The coaching business saw a lot of growth again, in terms of my personal side of things and the business as a whole. We have steadily added coaches to our coaching roster, and we have overall taken on more athletes. The one difficult thing about coaching is that you can see a swing in income from month to month, due to losing or gaining athletes. I have a goal number of athletes that I feel I can manage, but sometimes I am slightly under or slightly over that number, and on occasion you can lose an athlete at a moment’s notice for various reasons. So as nice as coaching is, and as many perks as it has, it also has some drawbacks from time to time. Luckily, the Precision Hydration work is constant and keeps a "guaranteed" source of income at the moment, but coaching is still the primary source of income.

I was going back and forth if I would even publish this for the 2018 season. Back in September I was hit by a car, and hadn't raced much up to that point. I had a pretty heavily packed end of year race schedule which I ended up not being able to accomplish due to the accident, with a fractured collar bone and radial head. Once the claim is over I may write about it, as it has been quite interesting for sure.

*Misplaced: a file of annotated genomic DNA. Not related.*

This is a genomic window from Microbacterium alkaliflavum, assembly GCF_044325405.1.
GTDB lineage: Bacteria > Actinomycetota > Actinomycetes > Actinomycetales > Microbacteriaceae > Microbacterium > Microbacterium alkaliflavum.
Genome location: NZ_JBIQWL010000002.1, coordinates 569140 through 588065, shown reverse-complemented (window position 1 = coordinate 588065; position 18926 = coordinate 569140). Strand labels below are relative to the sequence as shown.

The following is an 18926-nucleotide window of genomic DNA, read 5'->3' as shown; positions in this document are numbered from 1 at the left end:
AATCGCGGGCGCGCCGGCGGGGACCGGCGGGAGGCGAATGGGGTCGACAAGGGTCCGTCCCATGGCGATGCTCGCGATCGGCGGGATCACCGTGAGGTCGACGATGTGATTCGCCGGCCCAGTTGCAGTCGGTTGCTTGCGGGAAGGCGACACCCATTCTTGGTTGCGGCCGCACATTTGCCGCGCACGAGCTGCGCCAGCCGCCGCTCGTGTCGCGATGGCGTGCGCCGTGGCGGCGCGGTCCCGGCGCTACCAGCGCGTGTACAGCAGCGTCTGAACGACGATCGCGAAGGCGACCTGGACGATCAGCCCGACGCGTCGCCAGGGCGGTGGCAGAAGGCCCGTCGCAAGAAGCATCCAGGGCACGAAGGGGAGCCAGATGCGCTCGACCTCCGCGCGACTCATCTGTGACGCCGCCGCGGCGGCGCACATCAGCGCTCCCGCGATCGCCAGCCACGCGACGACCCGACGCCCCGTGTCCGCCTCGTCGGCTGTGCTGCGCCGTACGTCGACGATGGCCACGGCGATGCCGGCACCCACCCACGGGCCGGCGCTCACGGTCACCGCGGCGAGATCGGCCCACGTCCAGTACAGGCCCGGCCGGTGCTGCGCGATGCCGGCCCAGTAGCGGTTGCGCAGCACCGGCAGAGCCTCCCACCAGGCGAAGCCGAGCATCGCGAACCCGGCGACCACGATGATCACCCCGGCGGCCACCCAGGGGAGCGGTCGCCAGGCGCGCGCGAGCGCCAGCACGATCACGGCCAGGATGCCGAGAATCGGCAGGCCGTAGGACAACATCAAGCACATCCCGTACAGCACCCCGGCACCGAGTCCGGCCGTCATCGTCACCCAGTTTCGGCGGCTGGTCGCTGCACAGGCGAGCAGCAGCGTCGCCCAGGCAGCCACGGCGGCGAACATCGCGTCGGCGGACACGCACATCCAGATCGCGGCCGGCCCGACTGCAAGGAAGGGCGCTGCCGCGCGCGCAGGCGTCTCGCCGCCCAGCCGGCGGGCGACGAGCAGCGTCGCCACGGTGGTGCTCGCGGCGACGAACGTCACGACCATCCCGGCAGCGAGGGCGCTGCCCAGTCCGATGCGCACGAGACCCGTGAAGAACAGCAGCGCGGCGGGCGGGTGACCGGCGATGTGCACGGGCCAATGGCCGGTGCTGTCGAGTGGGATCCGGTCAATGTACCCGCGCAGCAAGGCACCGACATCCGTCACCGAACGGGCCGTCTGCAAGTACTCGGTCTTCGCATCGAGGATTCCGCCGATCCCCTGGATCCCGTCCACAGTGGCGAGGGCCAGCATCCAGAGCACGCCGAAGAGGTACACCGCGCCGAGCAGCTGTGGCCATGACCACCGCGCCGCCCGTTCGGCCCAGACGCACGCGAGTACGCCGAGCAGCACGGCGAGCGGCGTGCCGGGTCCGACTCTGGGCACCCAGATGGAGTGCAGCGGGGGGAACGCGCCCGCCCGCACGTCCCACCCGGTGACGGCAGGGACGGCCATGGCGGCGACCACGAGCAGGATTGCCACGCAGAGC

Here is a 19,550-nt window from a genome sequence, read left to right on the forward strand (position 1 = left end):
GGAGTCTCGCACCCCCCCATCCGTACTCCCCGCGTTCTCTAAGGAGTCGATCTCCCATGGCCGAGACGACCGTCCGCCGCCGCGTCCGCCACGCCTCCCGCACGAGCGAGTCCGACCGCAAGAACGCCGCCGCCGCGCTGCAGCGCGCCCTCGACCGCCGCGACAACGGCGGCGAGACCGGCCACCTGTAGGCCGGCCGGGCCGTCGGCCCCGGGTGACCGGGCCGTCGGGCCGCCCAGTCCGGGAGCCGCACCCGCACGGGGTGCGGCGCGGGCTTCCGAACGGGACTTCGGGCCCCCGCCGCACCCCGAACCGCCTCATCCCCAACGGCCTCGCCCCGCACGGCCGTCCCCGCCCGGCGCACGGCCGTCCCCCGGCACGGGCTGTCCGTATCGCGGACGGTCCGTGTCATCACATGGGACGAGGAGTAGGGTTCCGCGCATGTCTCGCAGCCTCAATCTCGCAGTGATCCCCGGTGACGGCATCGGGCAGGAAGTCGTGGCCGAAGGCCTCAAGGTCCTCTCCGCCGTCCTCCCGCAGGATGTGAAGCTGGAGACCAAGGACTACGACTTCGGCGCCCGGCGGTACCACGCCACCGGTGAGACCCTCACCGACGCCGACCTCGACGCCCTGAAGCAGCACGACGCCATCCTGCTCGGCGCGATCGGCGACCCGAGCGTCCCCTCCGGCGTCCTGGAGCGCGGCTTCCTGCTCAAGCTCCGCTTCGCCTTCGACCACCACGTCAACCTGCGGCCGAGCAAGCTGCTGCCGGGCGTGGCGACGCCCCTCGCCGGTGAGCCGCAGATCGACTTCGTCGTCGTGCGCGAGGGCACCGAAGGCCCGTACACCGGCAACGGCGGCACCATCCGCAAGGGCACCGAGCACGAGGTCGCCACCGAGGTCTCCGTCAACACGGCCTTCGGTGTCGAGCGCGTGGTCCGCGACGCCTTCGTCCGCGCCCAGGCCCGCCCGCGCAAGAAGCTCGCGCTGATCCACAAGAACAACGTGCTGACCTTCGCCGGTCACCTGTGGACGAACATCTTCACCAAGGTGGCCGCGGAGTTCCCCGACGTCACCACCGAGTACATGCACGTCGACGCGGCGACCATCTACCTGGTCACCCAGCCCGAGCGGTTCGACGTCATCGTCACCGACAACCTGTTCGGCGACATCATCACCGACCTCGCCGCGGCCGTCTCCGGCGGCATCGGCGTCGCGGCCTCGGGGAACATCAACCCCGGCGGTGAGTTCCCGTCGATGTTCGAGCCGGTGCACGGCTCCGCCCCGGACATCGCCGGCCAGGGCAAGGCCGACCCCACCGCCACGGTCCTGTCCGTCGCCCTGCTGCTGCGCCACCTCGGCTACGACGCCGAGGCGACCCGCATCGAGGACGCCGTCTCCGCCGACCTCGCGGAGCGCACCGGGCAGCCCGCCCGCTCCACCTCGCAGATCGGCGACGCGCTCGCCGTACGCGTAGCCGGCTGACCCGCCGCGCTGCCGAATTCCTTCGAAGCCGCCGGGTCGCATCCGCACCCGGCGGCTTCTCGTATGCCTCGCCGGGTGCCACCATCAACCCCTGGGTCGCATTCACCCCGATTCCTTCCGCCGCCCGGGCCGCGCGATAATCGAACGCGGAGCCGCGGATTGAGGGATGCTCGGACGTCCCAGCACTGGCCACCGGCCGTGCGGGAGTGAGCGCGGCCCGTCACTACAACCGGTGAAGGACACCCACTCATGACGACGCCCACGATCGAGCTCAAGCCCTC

Revenue- $62,118

Coaching / Part-Time Work- $37,828

Like last year, I am including “Part-Time Work” in here as well, I think it is important to understand that a majority of us hold part-time jobs on top of training and racing.

As I mentioned above, the majority of the part-time work was coaching this year, $31,828, $2,250 from PH, and $750 for some writing I had done for Clever Training.

Sponsorship: Cash, Commission, and Bonuses- $8,000

Down from last year, but still a pretty solid chunk of the revenue comes from some very generous supporters. Of the sponsor money I have, only $1,000 of it is from "within" the sport, the rest is from local companies and people that share in the passion of triathlon and want to see me succeed in this sport.

Bonuses?!?!?! Well, what bonuses?? Hard to collect bonus money when you don't find yourself on a podium, as my bonus structure is all based on Top 3 finishes. So needless to say, I took a bit of a hit in this area this year. I had quite a few races planned that had bonus potential, but due to the accident it affected the opportunity to win bonuses.